Confucius and Politics

Politics is common to all cultures; every section of the world has some semblance to a political system. Like many other civilizations at the time, ancient China was ruled feudally. Through Confucius’s large role in Chinese society, his doctrines greatly influenced kings, as Confucians believe that a strong sense of virtue through benevolence and li are of utmost importance to rule. Furthermore, a ruler must adhere to the proper way and make decisions based on the rites (Dongfang et al). Thus, kings were strongly bound to music. To be benevolent, one must enjoy music both for its own beauty and its coexistence with ceremony, the most important part of li (Analects). These doctrines can easily be compared to largely individualistic America. Though we certainly have societal norms, it is much more difficult to pinpoint guidelines followed strictly by political figures. Confucian China and America thus create an interesting dichotomy.

 

Kongzi Duyi:

http://www.youtube.com/watch?v=H1McBG40mW0

Guqin played for a Chinese TV station

http://www.youtube.com/watch?v=o6685g68gtU

Both of these songs are played on the guqin, a seven-string instrument related to the zither. In ancient China, this was referred to as just the “qin”, and it is mentioned a few times throughout the Analects. The first song is called “Kongzi Duyi”, and is traditionally associated with Confucius (Confucius’s real name is Kongzi). Music like this would traditionally be played at a ceremony or in a temple to help orchestrate the proceedings; without the sounds, the ceremony would not be complete. This could also be played for enjoyment, as Confucius deems both ceremonial music and music for entertainment important.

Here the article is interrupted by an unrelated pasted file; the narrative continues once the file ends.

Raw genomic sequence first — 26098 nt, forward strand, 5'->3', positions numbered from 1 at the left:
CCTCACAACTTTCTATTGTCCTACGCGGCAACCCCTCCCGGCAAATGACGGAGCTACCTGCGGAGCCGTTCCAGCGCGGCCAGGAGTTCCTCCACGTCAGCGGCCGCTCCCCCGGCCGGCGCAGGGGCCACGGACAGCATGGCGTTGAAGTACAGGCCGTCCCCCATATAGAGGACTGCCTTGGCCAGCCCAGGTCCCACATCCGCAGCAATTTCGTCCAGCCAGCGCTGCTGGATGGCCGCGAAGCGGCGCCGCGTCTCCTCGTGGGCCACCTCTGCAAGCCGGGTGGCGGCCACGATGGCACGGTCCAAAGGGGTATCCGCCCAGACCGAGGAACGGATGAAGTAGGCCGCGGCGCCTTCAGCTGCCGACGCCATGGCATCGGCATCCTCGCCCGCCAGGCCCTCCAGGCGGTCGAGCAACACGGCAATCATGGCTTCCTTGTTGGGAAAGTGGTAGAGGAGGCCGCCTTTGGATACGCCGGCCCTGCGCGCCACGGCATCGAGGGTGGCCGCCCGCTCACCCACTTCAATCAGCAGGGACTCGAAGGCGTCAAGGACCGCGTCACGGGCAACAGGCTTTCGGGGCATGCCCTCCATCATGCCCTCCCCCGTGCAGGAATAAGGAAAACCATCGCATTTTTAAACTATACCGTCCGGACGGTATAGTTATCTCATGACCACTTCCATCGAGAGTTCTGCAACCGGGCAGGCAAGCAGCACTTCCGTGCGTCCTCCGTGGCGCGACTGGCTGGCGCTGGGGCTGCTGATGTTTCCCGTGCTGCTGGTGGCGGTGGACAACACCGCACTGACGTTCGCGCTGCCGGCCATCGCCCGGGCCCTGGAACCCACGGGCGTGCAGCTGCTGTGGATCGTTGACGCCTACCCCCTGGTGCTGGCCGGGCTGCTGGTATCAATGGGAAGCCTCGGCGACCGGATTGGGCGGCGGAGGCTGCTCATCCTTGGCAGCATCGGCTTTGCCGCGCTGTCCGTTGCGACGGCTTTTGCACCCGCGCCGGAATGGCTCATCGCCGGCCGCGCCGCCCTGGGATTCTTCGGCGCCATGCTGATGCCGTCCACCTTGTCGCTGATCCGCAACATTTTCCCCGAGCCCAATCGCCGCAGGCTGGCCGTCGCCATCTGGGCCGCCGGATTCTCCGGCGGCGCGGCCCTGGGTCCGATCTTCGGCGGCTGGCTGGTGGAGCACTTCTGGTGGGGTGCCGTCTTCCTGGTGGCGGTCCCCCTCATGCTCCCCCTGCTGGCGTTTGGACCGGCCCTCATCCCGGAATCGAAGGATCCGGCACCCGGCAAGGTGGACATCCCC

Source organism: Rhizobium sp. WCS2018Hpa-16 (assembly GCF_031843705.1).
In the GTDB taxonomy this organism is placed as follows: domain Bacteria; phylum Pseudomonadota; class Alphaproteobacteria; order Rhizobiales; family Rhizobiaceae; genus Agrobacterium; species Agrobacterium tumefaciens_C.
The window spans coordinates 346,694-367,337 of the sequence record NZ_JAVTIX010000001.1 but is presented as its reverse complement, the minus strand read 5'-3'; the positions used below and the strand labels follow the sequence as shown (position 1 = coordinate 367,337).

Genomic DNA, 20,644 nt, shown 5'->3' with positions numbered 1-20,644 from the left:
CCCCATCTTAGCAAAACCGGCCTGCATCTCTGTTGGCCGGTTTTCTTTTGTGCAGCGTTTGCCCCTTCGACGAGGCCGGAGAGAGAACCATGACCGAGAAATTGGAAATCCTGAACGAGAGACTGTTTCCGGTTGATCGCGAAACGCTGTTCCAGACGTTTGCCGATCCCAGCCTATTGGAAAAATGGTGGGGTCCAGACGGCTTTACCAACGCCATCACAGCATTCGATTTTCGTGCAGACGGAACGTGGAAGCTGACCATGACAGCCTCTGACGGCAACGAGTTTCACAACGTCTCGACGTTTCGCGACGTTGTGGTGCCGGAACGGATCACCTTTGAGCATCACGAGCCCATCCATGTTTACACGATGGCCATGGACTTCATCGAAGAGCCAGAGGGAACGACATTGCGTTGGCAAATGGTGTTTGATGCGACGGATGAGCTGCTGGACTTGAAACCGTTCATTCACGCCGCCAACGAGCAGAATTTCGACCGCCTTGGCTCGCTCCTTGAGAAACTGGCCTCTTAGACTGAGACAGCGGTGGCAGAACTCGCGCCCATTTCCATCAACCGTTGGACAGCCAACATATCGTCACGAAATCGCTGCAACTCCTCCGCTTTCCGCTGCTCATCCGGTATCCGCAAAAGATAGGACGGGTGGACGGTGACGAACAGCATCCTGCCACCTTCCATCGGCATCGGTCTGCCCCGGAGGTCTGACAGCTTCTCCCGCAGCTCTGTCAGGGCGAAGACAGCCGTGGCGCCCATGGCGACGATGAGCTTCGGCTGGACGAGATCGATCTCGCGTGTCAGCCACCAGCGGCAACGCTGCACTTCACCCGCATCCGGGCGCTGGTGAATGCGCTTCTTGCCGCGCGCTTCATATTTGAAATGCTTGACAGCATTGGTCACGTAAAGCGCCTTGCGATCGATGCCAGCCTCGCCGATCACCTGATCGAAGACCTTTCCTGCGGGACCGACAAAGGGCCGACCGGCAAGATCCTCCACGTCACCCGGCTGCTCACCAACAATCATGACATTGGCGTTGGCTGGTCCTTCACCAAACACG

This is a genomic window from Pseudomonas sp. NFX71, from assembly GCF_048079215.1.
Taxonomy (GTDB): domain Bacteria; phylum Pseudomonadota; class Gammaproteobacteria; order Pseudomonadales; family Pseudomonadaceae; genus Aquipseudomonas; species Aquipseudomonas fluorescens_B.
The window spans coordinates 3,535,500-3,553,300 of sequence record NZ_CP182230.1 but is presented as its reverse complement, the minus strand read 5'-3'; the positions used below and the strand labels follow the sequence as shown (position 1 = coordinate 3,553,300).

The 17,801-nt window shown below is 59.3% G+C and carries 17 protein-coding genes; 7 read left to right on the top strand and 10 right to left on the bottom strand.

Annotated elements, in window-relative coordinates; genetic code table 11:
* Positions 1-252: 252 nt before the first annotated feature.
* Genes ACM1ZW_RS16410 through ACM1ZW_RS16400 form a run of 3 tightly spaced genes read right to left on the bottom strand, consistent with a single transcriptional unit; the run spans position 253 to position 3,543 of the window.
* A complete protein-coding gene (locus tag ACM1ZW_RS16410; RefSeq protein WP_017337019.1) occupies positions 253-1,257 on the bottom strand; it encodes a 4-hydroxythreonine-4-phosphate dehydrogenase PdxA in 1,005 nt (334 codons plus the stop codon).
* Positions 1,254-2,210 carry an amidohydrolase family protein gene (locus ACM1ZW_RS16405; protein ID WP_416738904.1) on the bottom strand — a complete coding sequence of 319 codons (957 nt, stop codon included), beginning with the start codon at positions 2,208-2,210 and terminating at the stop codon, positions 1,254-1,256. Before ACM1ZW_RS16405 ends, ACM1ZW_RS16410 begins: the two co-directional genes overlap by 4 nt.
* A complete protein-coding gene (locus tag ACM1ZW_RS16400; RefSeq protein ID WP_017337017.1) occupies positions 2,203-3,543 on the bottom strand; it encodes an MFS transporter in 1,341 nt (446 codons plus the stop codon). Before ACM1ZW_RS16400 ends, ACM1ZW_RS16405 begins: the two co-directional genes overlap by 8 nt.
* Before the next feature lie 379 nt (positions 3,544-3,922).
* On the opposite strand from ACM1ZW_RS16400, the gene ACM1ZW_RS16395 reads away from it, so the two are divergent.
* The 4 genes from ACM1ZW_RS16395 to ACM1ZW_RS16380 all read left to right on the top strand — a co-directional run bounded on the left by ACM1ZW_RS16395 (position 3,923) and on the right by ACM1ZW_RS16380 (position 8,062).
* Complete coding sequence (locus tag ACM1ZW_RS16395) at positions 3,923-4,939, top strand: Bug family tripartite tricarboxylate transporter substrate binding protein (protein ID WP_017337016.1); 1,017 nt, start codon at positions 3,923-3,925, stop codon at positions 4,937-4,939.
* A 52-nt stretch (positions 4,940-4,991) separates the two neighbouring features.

Bian zhong: Bells used in temples and for ceremonies

Bian zhong

 

Bibliography

Confucius, and D. C. Lau. The Analects (Lun Yü). Harmondsworth: Penguin, 1979. Print.

Dongfang, Shou, Hongcheng Ling, and Deyuan Huang. “Separation of Politics and Morality: A Commentary on “Analects of Confucius”” Frontiers of Philosophy in China (2006): 401-17. JSTOR. Web. 20 Mar. 2013. .

Image from: http://images2.chinatraveldepot.com/Images/Destination/Bian-zhong-in-Hubei-Suizhou-0714L.jpg